The 1st Secret
The first secret of golf betterment is an emotional one. You must have or develop the desire to improve. The strength of this “want” will determine one’s persistence, and persistence is the secret of success. Fortunately, the reader has already demonstrated his desire to improve, or he would not have bothered to read this far.
The desire to improve should be strengthened by being based upon strong needs. Great interest can thus be generated. Great interests produce other interests, which in turn produce others, like the branches, twigs, and leaves of a tree.
Years ago, I had a patient whose emotional illness had caused him to lose interest in everything. He had been ill so long that all his funds were exhausted. During the process of his therapy, one of the problems facing him was how to rechannel his morbid thinking into something more constructive. He had by now recovered enough to want an interest but had not the financial means to exploit the usual avenues of recreation.
One day, as he left the office, he absent-mindedly plucked some leaves from a bush. When he found them in his hand, he realized that he not only did not know how they got there but he also had no idea what they were. It flashed through his mind that there was something he could do to begin to develop an interest in life, and he determined to learn the name of each shrub between the office and his home. This he did.
It involved much more time and research than he expected, but when the job had been done, he had developed a permanent interest in plant life. Today he is happy and well, teaching botany as a profession and deriving additional income from his hobby as a nurseryman.
Ed Furgol, Bobby Cruickshank and others took up golf originally for reasons of health, and they can give testimony to the additional stimulus given to the development of interest when it grows out of real needs.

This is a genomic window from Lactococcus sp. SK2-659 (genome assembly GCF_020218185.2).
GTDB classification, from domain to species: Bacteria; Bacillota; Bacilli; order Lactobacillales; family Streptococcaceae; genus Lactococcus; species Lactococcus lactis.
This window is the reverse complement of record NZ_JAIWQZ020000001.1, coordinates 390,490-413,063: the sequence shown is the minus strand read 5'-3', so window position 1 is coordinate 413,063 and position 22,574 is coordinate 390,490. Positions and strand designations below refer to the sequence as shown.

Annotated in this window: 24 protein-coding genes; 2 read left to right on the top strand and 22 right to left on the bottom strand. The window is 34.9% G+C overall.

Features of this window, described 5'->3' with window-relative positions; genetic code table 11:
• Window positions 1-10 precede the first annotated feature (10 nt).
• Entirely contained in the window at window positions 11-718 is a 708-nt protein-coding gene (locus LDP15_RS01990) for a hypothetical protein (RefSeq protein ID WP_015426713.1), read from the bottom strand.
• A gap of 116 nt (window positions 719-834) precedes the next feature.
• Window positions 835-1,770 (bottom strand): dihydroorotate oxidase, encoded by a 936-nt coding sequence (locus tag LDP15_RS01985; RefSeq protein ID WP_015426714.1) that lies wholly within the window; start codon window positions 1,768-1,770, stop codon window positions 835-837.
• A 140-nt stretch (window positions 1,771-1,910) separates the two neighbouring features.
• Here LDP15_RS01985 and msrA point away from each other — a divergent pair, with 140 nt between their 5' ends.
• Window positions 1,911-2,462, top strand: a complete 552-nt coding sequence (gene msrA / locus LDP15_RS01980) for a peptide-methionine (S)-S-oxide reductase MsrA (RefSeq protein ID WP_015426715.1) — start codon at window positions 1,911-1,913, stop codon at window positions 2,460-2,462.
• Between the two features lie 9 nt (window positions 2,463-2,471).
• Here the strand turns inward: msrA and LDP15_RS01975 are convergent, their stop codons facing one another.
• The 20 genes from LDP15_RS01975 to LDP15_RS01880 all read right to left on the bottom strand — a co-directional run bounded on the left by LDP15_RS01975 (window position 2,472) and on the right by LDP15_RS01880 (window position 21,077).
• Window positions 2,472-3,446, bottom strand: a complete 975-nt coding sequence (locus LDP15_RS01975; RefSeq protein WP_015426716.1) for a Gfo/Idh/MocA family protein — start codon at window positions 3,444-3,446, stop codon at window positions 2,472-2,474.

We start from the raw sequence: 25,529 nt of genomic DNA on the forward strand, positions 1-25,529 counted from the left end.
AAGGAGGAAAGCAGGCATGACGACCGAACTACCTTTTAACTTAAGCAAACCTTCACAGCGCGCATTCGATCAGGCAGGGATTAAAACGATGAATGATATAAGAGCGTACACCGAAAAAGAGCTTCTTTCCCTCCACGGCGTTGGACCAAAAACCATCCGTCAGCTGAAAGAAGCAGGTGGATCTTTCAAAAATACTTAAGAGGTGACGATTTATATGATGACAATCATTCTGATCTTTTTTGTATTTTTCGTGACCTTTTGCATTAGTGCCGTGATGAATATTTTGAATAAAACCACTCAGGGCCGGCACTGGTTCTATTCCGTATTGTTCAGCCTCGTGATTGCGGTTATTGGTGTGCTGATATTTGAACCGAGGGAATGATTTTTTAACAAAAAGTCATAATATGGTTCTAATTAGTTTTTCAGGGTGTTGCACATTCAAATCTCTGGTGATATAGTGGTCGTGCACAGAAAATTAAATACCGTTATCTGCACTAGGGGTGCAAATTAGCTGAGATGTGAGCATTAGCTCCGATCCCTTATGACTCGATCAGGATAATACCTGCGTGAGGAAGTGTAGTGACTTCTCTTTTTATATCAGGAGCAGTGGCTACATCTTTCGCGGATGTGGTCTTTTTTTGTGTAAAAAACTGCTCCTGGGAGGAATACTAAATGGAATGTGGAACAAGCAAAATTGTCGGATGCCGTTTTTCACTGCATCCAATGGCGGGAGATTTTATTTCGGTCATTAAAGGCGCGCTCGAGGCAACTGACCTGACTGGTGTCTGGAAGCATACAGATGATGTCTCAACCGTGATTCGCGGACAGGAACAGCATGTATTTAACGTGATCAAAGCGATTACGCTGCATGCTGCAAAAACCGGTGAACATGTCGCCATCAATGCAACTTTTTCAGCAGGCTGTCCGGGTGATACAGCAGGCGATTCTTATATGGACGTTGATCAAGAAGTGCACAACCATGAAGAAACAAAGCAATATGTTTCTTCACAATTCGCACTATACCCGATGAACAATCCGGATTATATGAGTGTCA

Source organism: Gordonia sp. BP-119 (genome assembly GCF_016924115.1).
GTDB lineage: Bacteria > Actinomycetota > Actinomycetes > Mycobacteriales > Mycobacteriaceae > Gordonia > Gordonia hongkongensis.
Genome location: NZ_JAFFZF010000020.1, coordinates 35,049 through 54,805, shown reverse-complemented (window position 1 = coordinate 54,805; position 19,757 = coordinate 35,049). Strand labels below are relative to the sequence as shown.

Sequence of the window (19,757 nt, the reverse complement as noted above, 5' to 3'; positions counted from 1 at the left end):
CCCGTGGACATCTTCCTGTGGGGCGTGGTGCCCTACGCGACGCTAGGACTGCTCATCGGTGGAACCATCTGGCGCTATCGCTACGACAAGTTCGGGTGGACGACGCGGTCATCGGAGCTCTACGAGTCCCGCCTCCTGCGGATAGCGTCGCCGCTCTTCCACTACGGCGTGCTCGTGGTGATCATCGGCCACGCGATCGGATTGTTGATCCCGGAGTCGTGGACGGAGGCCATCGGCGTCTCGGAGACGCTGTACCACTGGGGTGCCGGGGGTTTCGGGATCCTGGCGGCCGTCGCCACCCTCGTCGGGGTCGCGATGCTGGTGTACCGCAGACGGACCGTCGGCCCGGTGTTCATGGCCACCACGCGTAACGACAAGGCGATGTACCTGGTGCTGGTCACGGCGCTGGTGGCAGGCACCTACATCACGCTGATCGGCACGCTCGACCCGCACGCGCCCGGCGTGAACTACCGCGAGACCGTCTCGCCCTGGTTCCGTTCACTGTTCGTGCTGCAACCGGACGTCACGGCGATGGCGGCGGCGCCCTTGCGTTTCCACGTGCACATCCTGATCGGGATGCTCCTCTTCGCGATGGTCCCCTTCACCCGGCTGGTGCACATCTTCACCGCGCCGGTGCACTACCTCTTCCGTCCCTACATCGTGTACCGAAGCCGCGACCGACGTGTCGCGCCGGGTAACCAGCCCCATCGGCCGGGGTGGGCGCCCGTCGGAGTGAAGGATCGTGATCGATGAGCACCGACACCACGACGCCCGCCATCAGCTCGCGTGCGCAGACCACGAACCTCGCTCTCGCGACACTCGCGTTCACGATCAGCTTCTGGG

These needs are not necessarily physical in origin. One of our great needs is what has been called “personality plus.” This means that most individuals are made happier if there is one area of their lives in which they rise above their fellow man. People seek this “personality plus” in hundreds of ways-collecting cigar bands, swallowing goldfish, or the seeking of skills in competitive games. Of all the outdoor games, golf now seems best able to provide the “personality plus” with the most additional benefits.
Two of these benefits, emotional and physical health, are the foundation without which life becomes meaningless.
Find A Strength
For those who do not have the time, knowledge, or combination of talent and opportunity required to achieve the “personality plus” of championship golf, great satisfaction can be obtained from local renown or from achievement in one of golf’s many specialties. Joe Kirkwood, Sr. and Paul Hahn became trick shot artists. It is not too difficult to become locally known as an excellent putter, or as a specialist with a particular club, if a person will devote even as little as fifteen minutes a day to specialized practice. To aim at local recognition is a very satisfactory objective and, if achieved, means much more emotionally than does much greater recognition among strangers.
For those who have the highest ambitions, the undiscouraged young, they want to improve must be long-lasting. It cannot be discouraged by either minor or great defeat. It must be strong enough to endure many sacrifices. It must be concentrated. It cannot concern itself with the desire to achieve greatness in a variety of games. It must concern itself with the development of a passion for correct practice. Nothing will be lost because of great effort, for ultimately the final reward is suitably large, and the effort itself produces many pleasures along the way.